The Taliban’s current demands were set out in a New York Times article on 20 May: ‘The first demand was an immediate pullback of American and other foreign forces to their bases, followed by a cease-fire and a total withdrawal from the country over the next 18 months. Then the current government would be replaced by a transitional government made up of a range of Afghan leaders, including those of the Taliban and other insurgents. Americans and other foreign soldiers would be replaced with a peacekeeping force drawn from predominantly Muslim nations, with a guarantee from the insurgent groups that they would not attack such a force. Nationwide elections would follow after the Western forces left.’

A negotiator said the Taliban leaders also added two more conditions: an end to the drone attacks in Pakistan’s tribal areas, and the release of some Taliban prisoners.


Taliban softening?

On 2 April, the Independent reported that preliminary talks between Afghan President Hamid Karzai and the Taliban seemed to have ‘yielded a significant shift away from the Taliban’s past obsession with repressive rules and punishments governing personal behaviour.’

It was said that the Taliban were now prepared to commit themselves to ‘refraining from banning girls’ education, beating up taxi drivers for listening to Bollywood music, or measuring the length of mens’ beards.’

Burqas would be ‘strongly recommended’ for women in public, but not be compulsory.

The Taliban’s wider political demands appear to have also softened considerably since 2007, when they demanded ‘control of 10 southern provinces, a timetable for withdrawal of foreign troops, and the release of all Taliban prisoners within six months’. (Guardian, 15 October 2007)


Withdrawal

The Taliban 18-month withdrawal schedule fits in with Afghan opinion. In the BBC/ABC/ARD poll, 21% of Afghans said US-led forces should leave immediately; 16% said between 6 months and a year from now; and 14% within two years.

So 51% of Afghans want withdrawal within two years.

In May 2007, the upper house of the Afghan parliament voted for a military ceasefire and negotiations with the Taliban, and for a date to be set for the withdrawal of foreign troops. (AP, 10 May 2007)

A staged withdrawal also fits in with British opinion. In a Guardian/BBC Newsnight poll, published on 13 July, 42% of voters wanted British troops withdrawn immediately; and a further 14% wanted withdrawal "by the end of the year" (ie within five months). (36% of people said they should "stay until they are no longer needed".)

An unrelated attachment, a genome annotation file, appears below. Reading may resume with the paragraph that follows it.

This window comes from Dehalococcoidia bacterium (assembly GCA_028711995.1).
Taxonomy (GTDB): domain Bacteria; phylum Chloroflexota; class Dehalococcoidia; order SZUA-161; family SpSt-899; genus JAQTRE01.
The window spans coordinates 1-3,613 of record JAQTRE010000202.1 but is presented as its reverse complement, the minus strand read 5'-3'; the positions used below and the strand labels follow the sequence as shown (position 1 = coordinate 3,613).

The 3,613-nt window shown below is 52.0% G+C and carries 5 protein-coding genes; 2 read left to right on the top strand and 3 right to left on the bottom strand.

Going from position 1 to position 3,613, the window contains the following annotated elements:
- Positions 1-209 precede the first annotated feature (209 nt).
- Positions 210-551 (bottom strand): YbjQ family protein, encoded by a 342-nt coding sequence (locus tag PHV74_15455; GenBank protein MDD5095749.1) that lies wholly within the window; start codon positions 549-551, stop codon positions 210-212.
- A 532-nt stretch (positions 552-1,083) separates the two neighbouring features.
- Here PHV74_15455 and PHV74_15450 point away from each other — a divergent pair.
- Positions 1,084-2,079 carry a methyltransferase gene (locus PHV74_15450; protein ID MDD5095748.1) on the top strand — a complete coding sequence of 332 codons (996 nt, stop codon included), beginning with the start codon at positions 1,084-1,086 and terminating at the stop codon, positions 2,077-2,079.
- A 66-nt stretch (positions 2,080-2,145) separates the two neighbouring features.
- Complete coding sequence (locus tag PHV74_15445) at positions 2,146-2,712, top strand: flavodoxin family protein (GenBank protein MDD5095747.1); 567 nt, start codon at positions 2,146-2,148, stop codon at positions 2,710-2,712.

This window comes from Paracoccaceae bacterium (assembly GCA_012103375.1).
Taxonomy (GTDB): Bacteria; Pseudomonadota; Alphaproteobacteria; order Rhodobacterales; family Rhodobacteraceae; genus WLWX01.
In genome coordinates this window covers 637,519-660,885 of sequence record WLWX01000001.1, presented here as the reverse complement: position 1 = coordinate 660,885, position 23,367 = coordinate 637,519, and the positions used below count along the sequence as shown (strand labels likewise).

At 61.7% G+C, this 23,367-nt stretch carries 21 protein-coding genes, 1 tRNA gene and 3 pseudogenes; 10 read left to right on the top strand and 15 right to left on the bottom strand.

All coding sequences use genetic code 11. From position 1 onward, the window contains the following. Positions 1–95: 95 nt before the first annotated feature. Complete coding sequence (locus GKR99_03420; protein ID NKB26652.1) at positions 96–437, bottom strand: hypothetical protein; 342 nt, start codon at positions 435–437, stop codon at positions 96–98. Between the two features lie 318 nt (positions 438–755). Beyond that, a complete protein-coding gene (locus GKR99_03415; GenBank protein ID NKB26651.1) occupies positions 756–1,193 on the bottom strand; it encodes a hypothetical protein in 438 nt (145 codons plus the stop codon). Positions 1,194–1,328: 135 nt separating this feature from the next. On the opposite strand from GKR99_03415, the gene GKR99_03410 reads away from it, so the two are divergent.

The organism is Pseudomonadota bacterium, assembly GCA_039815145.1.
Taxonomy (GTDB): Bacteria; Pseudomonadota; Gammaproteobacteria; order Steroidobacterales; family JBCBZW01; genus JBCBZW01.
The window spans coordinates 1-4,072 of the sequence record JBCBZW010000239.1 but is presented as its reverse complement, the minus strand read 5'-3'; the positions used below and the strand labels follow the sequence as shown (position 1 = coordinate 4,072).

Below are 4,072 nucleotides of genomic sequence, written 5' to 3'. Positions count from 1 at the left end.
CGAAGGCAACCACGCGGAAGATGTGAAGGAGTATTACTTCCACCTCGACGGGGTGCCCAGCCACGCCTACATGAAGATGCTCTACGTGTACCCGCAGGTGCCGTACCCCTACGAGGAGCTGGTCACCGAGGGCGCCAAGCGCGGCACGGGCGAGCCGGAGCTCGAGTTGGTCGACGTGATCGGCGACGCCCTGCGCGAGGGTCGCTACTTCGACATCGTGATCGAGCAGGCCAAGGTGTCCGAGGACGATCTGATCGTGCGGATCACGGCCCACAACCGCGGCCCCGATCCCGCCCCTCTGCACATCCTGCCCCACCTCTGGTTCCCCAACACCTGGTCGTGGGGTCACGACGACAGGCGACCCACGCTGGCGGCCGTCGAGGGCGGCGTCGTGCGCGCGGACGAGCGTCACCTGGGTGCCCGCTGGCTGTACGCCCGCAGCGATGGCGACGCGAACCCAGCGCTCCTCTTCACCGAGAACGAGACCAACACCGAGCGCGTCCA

A Times poll published on 22 July showed that two-thirds of those polled believed that British troops should be withdrawn either now (34%) or (33%) ‘within the next year or so’ (ie within 12 months).

So that’s 56% wanting withdrawal within months, and 67% wanting withdrawal within a year.

A staged withdrawal also fits in with US public opinion. In a New York Times/CBS News poll, 55% of voters said US troops should be withdrawn within two years (31% said within one year). (24 September)


Replacement forces

The BBC/ABC/ARD poll showed that 63% of Afghans supported the presence of US troops in Afghanistan (but 77% wanted an end to airstrikes). Only 8% supported the presence of Taliban fighters in Afghanistan.

It seems that Afghans want an international presence in the country to prevent rule by the Taliban, who they fear and detest. That international presence ought to be supplied by independent forces uninvolved in the US-led invasion and occupation, and controlled by the UN General Assembly (rather than the US-dominated Security Council).


Conclusion

It is impossible to take the Taliban’s position at face value – particularly on social controls – but there seems to be no alternative to a genuine negotiated solution to the Afghan conflict, in line with Afghan public opinion, Afghan parliamentary opinion, and British public opinion.

Britain and the US should halt their ‘surge’ into Afghanistan, ceasefire, withdraw to their bases, draw down troops and allow a national reconciliation process to take place. The future of the Afghan people must be determined according to the wishes of the Afghan people.